To reduce the risks of food and nutrition insecurity among vulnerable populations, the rural and urban poor must have access to sustainable instruments that not only help them manage risks and respond to shocks in the short term, but also improve their resilience and promote their food security in the long run.
Targeted grant programmes and other social assistance schemes can reduce food insecurity, improve livelihoods, help farmers obtain assets and boost community resilience. They can come in the form of cash transfers, school meals, food-for-work programmes, vouchers, food banks, or other means. Often grant programmes are accompanied by parallel development initiatives. Some that have proven successful include:
Grants can help stop the negative spiral of food insecurity that unfolds according to an all too familiar pattern: drought, conflict or some other crisis leads to crop failures, which decreases supply while forcing people to rely on food aid, which in turn must be purchased. The combination of lower supply and higher demand leads to higher food prices. At the same time, those affected tend to have lower incomes and are therefore faced with reduced ability to buy food. Poorer nutrition leads to worsening health, which reduces people’s ability to work, which leads to even lower incomes.
Also known as basic social protection programmes, these schemes help farmers invest in more production, greater productivity, and assets. They provide a cushion against seasonal ups and downs and eliminate the need for coping strategies such as taking children out of school or selling assets. They boost rural markets and retailers, whose fortunes generally track those of farmers. They also improve nutrition, and ultimately health, by adding calories and improving the quality of the diet.
Despite the crucial short-term needs of responding to food security crises, a long-term view aimed at better agricultural production and productivity in the future must be embedded in emergency aid programmes. In turn, development efforts must include crisis risk management planning. In the age of climate change, preparedness and prevention must move to the forefront. Aid and development teams need to work together.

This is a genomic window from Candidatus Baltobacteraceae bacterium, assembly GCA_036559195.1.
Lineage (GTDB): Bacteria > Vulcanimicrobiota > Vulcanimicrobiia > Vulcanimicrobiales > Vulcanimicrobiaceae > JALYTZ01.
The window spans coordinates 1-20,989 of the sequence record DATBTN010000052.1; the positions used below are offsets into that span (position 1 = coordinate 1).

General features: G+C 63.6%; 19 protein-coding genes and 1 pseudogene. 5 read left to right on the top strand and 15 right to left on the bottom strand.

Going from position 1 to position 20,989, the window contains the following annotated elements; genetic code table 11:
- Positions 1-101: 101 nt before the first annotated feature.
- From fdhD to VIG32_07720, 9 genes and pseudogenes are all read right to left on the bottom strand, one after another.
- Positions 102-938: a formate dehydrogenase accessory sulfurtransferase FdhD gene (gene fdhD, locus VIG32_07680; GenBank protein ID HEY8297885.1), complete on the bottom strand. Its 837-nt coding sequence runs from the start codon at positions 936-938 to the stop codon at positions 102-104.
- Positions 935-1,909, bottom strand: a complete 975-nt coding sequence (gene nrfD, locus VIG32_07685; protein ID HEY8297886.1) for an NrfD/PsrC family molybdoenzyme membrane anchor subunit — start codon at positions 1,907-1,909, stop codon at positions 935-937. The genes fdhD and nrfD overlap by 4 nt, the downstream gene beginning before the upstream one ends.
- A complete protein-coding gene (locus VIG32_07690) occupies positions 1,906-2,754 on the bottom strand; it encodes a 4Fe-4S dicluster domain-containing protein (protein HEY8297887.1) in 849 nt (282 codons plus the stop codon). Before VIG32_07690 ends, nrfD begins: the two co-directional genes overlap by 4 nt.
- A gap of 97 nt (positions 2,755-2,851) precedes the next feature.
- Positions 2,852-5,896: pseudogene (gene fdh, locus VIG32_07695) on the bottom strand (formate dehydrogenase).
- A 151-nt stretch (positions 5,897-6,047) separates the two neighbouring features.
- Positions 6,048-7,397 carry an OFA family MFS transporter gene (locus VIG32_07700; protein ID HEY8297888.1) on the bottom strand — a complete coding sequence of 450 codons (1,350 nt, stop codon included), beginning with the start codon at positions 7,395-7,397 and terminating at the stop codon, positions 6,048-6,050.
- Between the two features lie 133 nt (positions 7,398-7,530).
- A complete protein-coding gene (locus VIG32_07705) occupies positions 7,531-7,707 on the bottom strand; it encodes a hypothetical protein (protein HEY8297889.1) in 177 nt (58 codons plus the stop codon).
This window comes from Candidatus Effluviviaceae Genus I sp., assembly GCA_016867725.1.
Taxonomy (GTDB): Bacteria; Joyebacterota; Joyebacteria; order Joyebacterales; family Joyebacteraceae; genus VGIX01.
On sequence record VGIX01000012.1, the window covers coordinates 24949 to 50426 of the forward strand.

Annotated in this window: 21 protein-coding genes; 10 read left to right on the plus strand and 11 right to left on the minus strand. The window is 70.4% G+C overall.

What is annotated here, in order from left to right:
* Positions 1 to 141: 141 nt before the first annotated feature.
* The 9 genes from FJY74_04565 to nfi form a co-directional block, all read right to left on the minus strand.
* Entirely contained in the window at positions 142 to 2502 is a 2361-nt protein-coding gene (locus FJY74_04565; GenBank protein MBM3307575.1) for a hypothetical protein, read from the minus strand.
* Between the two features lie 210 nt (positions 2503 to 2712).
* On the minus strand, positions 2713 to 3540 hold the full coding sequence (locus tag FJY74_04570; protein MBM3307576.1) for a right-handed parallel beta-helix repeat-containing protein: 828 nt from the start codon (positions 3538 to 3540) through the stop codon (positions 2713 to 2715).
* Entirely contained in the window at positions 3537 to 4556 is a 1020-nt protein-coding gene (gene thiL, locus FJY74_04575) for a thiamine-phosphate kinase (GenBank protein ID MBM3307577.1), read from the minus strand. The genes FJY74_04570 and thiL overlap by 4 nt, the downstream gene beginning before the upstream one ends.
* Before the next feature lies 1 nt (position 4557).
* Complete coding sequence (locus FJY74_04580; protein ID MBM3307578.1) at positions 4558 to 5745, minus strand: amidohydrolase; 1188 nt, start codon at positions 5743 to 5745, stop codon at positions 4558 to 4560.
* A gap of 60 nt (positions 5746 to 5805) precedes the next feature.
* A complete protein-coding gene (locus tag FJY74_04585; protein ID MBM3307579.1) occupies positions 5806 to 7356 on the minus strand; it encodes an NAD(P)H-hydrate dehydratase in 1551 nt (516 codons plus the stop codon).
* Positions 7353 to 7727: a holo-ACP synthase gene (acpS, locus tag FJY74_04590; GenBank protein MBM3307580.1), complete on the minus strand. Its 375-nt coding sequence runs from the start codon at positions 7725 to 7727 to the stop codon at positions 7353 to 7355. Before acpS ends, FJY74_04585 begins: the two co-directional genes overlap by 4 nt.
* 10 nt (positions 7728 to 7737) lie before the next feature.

A favourable political and institutional environment in the target area greatly improves chances for success. For instance, it was easier to implement a procurement scheme to favour small farmers in Honduras than in many other places because that country was already committed to the concept.
Procurement programmes drive demand to small farmers, thus giving them both an incentive to invest and the confidence to do so. Smallholders have proven capable of meeting quality standards when they have an assured market ready to take their extra output. It is also important for small farmers to form associations and cooperatives so that they can aggregate their crops for purchase by larger-scale buyers.
Cristina Amaral, Service Chief, Emergency Relief Rehabilitation Unit, Food and
Agriculture Organization of the United Nations
Ajay Kumar Bramdeo, Head of the Mission to the European Union, African Union
Catherine Feeney, Senior Programme Advisor, P4P, World Food Programme
Dr Asha Mohammed, Deputy Secretary General of the Kenya Red Cross Society
Jean Francois Maystadt, Senior Researcher, Development Strategy and
Governance Division, International Food Research Institute
Francesca Mosca, Director, Sub-Saharan Africa and Horizontal ACP Matters,
Directorate General for Development and Cooperation – EuropeAid, European
Ousseini Ouédraogo, Staff Member, Network of Farmers’ and Agricultural Producers’ Organisations of West Africa – ROPPA
Matthias Rompel, Head of Section Social Protection, Deutsche Gesellschaft für
Internationale Zusammenarbeit – GIZ
Moderator: Frederic Bouchard, Head of Europe desk, EuroNews
This panel was organised by the Deutsche Gesellschaft für Internationale Zusammenarbeit – GIZ, International Federation of Red Cross Red Crescent Societies – IFRC, Red Cross / EU Office – RC EU, SNV Netherlands Development Organisation